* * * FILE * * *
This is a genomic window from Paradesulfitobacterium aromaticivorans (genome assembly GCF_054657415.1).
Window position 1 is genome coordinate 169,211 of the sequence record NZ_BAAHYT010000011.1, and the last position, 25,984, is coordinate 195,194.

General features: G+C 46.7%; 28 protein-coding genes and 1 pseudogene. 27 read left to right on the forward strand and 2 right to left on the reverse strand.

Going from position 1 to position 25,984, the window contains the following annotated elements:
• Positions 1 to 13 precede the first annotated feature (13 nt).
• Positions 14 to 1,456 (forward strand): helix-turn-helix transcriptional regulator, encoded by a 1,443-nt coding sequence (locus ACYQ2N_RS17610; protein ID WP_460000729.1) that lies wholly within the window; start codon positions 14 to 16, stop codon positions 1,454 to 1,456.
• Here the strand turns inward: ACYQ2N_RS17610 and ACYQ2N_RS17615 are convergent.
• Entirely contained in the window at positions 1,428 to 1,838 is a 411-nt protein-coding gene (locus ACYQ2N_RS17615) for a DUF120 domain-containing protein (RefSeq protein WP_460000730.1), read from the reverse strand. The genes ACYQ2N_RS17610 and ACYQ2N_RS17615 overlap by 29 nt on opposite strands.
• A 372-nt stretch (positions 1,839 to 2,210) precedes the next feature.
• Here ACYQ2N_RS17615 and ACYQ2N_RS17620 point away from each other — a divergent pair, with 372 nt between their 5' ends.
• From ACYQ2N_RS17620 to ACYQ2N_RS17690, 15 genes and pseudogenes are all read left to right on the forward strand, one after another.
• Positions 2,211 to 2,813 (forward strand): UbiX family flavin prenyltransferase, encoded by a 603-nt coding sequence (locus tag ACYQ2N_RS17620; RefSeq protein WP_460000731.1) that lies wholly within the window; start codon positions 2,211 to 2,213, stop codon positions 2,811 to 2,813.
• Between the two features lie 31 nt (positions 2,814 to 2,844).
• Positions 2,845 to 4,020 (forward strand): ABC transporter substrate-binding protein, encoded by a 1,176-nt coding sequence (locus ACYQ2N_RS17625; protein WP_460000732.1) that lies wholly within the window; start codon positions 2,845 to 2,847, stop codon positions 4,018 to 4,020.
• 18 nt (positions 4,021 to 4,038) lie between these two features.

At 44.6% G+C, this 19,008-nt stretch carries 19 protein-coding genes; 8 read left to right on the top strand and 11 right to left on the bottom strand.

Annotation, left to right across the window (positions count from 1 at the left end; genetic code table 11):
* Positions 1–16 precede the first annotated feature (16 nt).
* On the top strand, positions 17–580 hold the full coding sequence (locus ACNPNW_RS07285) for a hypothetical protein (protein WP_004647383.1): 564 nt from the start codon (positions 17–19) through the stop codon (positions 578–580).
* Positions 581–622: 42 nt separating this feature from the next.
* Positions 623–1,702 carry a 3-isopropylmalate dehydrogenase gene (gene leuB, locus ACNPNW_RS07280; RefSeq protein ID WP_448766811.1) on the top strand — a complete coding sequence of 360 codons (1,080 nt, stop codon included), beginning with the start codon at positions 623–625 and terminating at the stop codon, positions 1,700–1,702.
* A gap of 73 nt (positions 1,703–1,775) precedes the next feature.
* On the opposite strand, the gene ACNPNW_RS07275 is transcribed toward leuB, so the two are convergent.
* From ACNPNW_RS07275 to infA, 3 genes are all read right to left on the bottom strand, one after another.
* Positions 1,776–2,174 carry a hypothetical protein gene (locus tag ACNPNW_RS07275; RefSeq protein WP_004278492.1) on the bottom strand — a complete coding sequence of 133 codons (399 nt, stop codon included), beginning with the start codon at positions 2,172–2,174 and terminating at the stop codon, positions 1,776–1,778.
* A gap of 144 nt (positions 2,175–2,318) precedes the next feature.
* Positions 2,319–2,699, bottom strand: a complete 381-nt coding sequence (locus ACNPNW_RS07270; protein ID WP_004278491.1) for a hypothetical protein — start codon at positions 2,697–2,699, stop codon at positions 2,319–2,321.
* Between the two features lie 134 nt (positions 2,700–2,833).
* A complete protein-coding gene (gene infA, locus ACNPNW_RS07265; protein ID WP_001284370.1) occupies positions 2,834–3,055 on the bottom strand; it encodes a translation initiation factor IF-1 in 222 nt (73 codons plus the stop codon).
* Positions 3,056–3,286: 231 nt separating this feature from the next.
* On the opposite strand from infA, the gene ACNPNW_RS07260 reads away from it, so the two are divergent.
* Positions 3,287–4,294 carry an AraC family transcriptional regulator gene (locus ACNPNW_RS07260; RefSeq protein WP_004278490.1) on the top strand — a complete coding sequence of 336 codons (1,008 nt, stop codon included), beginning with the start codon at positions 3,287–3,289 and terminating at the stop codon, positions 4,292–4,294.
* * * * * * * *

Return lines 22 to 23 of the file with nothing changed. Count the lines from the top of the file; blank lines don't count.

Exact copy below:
* A gap of 73 nt (positions 1,703–1,775) precedes the next feature.
* On the opposite strand, the gene ACNPNW_RS07275 is transcribed toward leuB, so the two are convergent.